Linux & ATI: Making your second monitor the main display!

Hi all!

If you’ve followed my “Linux on my laptop” page you probably know of this problem. The ATI Catalyst Control Center won’t allow me to set my second monitor as my main display and let it extend onto the laptop screen which is positioned left of my 26″ monitor. After wiping my drive and making Ubuntu 10.10 : MAVERICK! my main operating system and getting the “good luck” from the Ubuntu IRC channel I started my quest to solve the problem. Turns out you can do it! The poster on the ubuntu forums had a nifty little script that after modifying solved my problem! The solution involves using xrandr to turn off the displays and then re-enable them with the proper settings.

xrandr –output LVDS –off;
xrandr –output DFP1 –off;
xrandr –output DFP1 –auto –primary;
xrandr –output LVDS –auto –left-of DFP1;

The two first commands there turns off LVDS (Laptop Display) and my 26″ monitor (DFP1). The last two sets DFP1 as the primary screen, and will auto extend the LVDS left of DFP1. This works like a charm except there’s one little bug I’m experiencing. I’ve got a 1 pixel wide line that runs right at the left edge of my 26″ monitor pushing the desktop 1 pixel to the right. It’s a little annoying at first but I hardly notice it now, although it still appears when running full screen video so I guess that can be a little annoying but it’s something I will work on getting rid of 🙂 There’s also one thing worth mentioning: I have to run the script every time I boot Ubuntu if I’m in a dual-monitor setup. For me that’s no problem, as either I’m at school with only my laptop display or I’m home running the system without rebooting until I have to shutdown for school.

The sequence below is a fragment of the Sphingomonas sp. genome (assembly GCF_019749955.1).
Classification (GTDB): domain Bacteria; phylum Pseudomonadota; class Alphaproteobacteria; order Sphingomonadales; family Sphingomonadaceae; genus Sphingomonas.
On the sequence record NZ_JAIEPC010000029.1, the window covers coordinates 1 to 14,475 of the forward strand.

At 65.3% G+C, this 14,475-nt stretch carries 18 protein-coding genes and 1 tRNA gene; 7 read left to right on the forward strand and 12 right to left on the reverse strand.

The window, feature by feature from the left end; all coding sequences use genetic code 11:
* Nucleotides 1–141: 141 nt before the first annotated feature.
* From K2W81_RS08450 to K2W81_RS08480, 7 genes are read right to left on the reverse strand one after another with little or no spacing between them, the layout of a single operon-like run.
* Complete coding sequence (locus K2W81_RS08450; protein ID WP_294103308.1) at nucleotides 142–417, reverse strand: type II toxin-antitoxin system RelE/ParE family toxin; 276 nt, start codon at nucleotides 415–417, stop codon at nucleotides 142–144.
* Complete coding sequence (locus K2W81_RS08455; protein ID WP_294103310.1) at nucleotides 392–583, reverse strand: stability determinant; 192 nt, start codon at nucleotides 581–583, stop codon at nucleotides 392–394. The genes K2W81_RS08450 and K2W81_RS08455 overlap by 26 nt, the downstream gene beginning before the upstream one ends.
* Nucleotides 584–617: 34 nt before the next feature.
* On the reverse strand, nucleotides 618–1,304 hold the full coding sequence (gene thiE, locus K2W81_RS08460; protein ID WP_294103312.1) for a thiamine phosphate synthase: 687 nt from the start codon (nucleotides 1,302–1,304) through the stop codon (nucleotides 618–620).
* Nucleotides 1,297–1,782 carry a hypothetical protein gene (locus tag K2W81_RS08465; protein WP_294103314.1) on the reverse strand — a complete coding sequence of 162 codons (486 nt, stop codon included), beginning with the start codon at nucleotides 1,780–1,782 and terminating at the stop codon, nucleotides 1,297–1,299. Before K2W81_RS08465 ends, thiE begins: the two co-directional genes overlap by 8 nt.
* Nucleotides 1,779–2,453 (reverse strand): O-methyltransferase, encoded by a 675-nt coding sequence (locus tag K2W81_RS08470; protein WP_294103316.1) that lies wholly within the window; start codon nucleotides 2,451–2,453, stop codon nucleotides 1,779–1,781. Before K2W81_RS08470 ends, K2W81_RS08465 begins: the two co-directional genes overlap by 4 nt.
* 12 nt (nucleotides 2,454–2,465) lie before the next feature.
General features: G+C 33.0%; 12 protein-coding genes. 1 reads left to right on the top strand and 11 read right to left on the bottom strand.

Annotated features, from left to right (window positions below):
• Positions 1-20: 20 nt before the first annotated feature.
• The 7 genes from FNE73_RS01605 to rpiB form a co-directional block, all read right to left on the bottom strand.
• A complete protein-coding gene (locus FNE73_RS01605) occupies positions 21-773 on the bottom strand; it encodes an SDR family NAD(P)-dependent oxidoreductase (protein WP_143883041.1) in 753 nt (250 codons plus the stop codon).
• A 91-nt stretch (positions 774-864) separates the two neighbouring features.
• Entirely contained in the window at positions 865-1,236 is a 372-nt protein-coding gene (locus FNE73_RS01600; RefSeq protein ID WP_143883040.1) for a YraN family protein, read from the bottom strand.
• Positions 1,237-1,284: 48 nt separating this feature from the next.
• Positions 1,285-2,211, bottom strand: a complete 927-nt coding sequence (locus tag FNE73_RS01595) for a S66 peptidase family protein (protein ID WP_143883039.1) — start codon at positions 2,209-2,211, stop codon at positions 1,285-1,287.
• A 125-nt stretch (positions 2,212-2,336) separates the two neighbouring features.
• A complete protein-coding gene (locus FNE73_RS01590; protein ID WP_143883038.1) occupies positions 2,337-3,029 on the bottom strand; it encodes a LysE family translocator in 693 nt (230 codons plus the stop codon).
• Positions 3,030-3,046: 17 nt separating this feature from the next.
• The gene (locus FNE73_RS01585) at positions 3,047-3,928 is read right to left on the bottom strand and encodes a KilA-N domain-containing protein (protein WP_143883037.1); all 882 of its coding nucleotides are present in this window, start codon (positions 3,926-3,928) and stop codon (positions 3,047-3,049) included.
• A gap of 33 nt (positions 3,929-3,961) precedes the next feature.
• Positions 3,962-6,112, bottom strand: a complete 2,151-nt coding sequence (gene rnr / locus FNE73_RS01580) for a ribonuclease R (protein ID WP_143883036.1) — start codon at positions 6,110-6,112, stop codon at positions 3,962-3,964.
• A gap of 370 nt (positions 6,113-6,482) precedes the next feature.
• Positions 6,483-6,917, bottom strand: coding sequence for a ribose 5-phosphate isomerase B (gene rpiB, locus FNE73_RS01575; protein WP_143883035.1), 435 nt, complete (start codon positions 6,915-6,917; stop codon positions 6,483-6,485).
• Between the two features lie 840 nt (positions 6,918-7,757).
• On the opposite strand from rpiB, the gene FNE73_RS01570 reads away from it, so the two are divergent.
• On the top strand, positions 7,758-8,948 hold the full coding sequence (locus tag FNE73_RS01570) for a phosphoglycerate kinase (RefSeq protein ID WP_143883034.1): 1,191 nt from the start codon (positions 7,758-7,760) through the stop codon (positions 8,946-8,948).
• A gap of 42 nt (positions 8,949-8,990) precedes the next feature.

At least it’s a step in the right direction! Hopefully one day it can be as simple to do as the new Screen preferences in Windows 7 🙂

The new Windows Live Messenger 2011

Logo for Windows LiveSo, I’ve been using this new Windows Live Messenger for two days now and I’ve got to say; it’s not that bad or good really. I’ve got some mixed feelings about it:

Pros

  • The new interface in compact view is crispier
  • Video chat now serves the video part much better (Bigger focus on the video/audio part)
  • The social part is interesting, presents a good way on keeping me up2date with what’s happening while being able to see who’s online. This works very well with a multi-monitor setup!
  • The new emoticons
  • The tabbed interface

Cons

  • Way too much advertising and advertising space!
  • The new emoticons (I kinda like the new ones but I also miss some of the old ones)
  • Focus on so much; social, msn, ads.
  • Unstable and/or buggy sometimes